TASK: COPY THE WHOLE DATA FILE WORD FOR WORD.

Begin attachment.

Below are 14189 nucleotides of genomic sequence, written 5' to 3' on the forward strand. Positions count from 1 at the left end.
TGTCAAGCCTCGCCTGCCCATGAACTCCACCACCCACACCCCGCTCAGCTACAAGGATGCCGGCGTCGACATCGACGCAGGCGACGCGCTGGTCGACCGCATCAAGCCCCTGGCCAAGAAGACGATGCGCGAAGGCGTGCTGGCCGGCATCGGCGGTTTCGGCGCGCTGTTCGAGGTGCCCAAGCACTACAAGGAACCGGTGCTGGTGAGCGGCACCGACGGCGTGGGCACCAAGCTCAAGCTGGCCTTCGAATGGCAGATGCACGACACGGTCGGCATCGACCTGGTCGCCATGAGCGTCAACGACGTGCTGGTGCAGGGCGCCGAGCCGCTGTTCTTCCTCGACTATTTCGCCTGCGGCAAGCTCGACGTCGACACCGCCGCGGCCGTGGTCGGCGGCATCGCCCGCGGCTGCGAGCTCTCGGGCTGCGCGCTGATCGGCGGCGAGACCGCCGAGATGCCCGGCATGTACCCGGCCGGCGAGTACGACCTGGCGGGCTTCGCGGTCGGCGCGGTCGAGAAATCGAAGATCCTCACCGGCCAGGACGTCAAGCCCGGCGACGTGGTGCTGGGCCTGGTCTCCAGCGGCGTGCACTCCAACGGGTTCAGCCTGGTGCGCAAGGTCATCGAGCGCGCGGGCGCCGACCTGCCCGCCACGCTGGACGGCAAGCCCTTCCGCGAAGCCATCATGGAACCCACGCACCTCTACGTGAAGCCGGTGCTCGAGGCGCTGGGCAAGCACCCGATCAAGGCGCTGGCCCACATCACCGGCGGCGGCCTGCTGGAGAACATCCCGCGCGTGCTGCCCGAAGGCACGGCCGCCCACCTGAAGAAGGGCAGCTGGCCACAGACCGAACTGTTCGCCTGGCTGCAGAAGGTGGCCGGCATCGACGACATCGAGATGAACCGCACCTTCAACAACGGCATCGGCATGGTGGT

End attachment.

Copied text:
Below are 14189 nucleotides of genomic sequence, written 5' to 3' on the forward strand. Positions count from 1 at the left end.
TGTCAAGCCTCGCCTGCCCATGAACTCCACCACCCACACCCCGCTCAGCTACAAGGATGCCGGCGTCGACATCGACGCAGGCGACGCGCTGGTCGACCGCATCAAGCCCCTGGCCAAGAAGACGATGCGCGAAGGCGTGCTGGCCGGCATCGGCGGTTTCGGCGCGCTGTTCGAGGTGCCCAAGCACTACAAGGAACCGGTGCTGGTGAGCGGCACCGACGGCGTGGGCACCAAGCTCAAGCTGGCCTTCGAATGGCAGATGCACGACACGGTCGGCATCGACCTGGTCGCCATGAGCGTCAACGACGTGCTGGTGCAGGGCGCCGAGCCGCTGTTCTTCCTCGACTATTTCGCCTGCGGCAAGCTCGACGTCGACACCGCCGCGGCCGTGGTCGGCGGCATCGCCCGCGGCTGCGAGCTCTCGGGCTGCGCGCTGATCGGCGGCGAGACCGCCGAGATGCCCGGCATGTACCCGGCCGGCGAGTACGACCTGGCGGGCTTCGCGGTCGGCGCGGTCGAGAAATCGAAGATCCTCACCGGCCAGGACGTCAAGCCCGGCGACGTGGTGCTGGGCCTGGTCTCCAGCGGCGTGCACTCCAACGGGTTCAGCCTGGTGCGCAAGGTCATCGAGCGCGCGGGCGCCGACCTGCCCGCCACGCTGGACGGCAAGCCCTTCCGCGAAGCCATCATGGAACCCACGCACCTCTACGTGAAGCCGGTGCTCGAGGCGCTGGGCAAGCACCCGATCAAGGCGCTGGCCCACATCACCGGCGGCGGCCTGCTGGAGAACATCCCGCGCGTGCTGCCCGAAGGCACGGCCGCCCACCTGAAGAAGGGCAGCTGGCCACAGACCGAACTGTTCGCCTGGCTGCAGAAGGTGGCCGGCATCGACGACATCGAGATGAACCGCACCTTCAACAACGGCATCGGCATGGTGGT